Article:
This is the longed-for baby who cost her parents a staggering £40,000 to bring into this world. Karen McLaren and her husband Gary went through a gruelling and costly seven cycles of IVF treatment before finally having their daughter Alice.
The IVF treatments were so expensive that Gary's father SOLD his house to help them cover the costs.
But after the safe arrival of their healthy daughter Alice, the couple say their eight year costly battle has been worth every penny.
Karen, who lives in Chesham, Buckinghamshire, says: "Not many babies come with a £40,000 price tag, but she has been worth every penny.
After so many IVF treatments we were on the verge of giving up hope of ever being parents. But now she is here with us, she has been worth the wait.
The couple first started trying for a family at the beginning of 2003, but after a couple of years Karen still wasn't pregnant.
Karen, 43, a medical secretary, says: "I had thought I would fall pregnant straight away as I was young and healthy. But after nearly three years nothing had happened. So we went to see our GP who referred us for tests."
The couple were seen by fertility specialists at Chiltern Hospital. Tests revealed that Gary, 44, a retail salesman, had a low sperm count. So they decided to embark on a course of IVF treatment in August 2006.
But the treatment failed, and the couple were devastated.
Karen says: "We had been pinning all our hopes on the treatment working. We thought by having IVF it would mean that I was definitely be able to fall pregnant. When tests showed the eggs hadn't even fertilised we were just devastated."
They had their second attempt a few months later. This time the eggs were fertilised but two embryos put back into Mrs McLaren's womb but the treatment didn't work.
They then underwent a third attempt and again two embryos were put back into her womb. But again, to their despair, two weeks later they were told the treatment hadn't worked.
We really thought it had worked that time. But then two weeks later I did a pregnancy test and it was negative. It was like being on an emotional rollercoaster.
After their fourth and fifth attempts both failed, the doctors carried out more tests and then told Karen that her eggs were damaged, and they needed to start looking at using eggs from a donor.
They decided to look for a donor with similar physical characteristics to Mrs McLaren and underwent their sixth course of IVF.
The mounting costs were met by the couple's savings and Gary's father sold his house to help them pay for the treatment.
Karen says: "We were so grateful to Gary's dad for helping us out as we couldn't have afforded to pay for it all ourselves. He knew how desperate we were to become parents, so he decided to help us out.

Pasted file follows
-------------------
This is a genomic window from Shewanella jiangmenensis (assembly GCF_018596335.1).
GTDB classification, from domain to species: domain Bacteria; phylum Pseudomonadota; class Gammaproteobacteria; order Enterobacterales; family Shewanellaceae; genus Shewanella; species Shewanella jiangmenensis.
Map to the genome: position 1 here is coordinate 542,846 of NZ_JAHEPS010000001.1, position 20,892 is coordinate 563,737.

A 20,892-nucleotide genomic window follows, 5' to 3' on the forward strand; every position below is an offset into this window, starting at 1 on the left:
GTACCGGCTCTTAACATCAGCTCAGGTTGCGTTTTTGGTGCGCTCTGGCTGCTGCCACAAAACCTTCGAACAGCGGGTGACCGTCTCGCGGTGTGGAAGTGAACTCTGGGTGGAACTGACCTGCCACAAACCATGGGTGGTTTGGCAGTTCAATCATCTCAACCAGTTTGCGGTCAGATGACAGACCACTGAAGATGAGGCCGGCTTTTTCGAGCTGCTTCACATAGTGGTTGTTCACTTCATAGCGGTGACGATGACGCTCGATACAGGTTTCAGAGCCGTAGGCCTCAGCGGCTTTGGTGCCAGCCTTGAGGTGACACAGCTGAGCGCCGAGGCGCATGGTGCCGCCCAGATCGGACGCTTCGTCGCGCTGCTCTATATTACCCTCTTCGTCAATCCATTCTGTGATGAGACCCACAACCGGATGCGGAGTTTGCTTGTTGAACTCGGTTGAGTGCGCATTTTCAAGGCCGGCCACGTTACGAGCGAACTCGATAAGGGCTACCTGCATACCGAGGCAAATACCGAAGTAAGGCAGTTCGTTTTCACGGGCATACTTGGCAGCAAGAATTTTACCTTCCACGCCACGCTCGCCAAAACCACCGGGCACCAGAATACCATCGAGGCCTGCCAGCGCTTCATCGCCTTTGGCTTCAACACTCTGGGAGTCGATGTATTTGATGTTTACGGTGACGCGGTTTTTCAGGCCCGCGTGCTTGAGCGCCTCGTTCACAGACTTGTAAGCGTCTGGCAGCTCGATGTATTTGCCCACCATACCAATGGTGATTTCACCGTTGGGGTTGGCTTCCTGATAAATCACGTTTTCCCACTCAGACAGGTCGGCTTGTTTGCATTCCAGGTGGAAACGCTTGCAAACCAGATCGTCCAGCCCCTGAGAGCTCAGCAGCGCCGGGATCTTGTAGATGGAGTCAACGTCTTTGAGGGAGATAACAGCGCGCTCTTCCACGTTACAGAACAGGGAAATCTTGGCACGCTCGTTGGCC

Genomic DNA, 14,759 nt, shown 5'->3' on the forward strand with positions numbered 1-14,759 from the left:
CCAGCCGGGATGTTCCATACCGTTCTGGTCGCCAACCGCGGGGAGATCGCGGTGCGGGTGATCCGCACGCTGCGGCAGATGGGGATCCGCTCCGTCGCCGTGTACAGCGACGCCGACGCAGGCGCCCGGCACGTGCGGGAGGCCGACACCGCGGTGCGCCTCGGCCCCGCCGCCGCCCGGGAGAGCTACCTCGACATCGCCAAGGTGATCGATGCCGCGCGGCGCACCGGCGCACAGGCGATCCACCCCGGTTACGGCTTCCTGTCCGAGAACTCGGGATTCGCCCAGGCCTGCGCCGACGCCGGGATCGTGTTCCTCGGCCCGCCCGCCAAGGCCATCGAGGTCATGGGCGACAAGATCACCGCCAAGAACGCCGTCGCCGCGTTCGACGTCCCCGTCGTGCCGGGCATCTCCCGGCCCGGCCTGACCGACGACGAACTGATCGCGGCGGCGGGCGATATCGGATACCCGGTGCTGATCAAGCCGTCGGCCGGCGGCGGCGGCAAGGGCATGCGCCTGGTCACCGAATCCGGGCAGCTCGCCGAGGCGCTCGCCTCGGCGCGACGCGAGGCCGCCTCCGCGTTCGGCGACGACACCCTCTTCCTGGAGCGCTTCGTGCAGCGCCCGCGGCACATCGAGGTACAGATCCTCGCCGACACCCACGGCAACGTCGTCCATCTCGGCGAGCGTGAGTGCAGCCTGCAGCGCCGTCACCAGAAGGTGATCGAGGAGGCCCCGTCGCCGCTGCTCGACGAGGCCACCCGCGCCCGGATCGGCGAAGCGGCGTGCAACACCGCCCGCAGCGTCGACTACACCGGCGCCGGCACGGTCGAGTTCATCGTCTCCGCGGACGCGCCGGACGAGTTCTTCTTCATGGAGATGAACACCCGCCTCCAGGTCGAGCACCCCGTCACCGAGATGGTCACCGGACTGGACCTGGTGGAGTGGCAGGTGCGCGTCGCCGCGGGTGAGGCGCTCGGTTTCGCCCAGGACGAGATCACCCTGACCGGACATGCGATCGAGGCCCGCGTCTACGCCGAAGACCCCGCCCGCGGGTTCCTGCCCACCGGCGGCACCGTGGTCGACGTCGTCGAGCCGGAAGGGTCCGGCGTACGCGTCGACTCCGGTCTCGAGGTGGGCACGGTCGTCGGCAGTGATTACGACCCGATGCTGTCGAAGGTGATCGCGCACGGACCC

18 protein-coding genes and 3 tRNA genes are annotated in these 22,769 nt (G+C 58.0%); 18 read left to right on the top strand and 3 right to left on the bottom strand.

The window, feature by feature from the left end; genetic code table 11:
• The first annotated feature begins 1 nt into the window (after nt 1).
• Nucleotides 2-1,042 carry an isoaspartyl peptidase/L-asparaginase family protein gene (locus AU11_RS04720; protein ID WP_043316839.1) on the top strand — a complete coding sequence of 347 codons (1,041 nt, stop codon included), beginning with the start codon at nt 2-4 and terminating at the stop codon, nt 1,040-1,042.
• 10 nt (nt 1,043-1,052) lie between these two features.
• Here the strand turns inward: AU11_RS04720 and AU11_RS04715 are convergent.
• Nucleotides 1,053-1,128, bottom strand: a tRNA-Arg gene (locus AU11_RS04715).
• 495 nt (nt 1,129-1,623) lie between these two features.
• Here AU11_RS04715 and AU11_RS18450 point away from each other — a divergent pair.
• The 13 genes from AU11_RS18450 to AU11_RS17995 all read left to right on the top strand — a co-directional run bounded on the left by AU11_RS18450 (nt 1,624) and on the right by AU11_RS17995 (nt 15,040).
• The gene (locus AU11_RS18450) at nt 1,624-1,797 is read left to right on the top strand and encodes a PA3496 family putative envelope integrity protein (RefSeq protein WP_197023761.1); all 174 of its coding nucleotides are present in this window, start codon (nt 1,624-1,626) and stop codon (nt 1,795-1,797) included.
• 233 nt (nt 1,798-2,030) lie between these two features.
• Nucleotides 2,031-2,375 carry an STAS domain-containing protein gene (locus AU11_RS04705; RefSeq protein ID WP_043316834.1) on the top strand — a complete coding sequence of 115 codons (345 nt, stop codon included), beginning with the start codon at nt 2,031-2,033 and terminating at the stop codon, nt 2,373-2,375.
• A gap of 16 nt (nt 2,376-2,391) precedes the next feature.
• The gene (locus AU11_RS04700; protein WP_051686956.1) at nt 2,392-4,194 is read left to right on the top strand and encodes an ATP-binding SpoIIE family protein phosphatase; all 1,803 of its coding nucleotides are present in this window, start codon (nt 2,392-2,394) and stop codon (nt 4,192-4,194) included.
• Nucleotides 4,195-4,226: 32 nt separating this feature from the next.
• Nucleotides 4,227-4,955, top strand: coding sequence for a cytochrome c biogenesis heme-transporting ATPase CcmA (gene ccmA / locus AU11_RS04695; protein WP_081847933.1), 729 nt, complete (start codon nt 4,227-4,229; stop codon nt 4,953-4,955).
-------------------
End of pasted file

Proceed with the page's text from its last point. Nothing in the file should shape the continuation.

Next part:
"We were hopeful this time that it would work as we weren't using my eggs, so there wasn't any risk of them being damaged.
"But that attempt failed too. We were nearly on the verge of giving up trying. I was getting worried because I was by now over the age of 40 and any pregnancy would be more risky.
We had been through so much and it had cost thousands of pounds, that we didn't know whether we could put ourselves through any more.
The couple decided to have one last try in February last year and this time only one egg was fertilised.
Karen says: "It really was our last ditch attempt. We had spent £40,000 so far and this treatment had only produced one embryo that we could use. That one embryo was put back into my womb and we had to wait to see if it would work.
"We had already been through six failed attempts, so I thought that this was going to fail too. There was only one embryo put back, rather than two, so we had even less chance of it working."
But then two weeks later the couple got the news that had been dreaming of for eight years. Mrs McLaren was pregnant.
She says: "I just couldn't believe it. We had been through so many treatments and none of them had worked. Yet we just had this final little embryo - the only one that had fertilised in the last treatment - and it had actually worked. I couldn't believe I was pregnant after all these years of trying."
Thankfully Karen's pregnancy went smoothly and baby Alice was born in November 2010, weighing a healthy 6lb 8oz.
She says: "It was the most emotional experience when she was born. Both Gary and I couldn't stop crying when we held her for the first time.
She was born on our seventh attempt, on the 7th November, seven weeks before Christmas. She really was our little miracle.
Congratulations Karen and Gary on celebrating Alice's first baby - a milestone you once never thought you'd get to.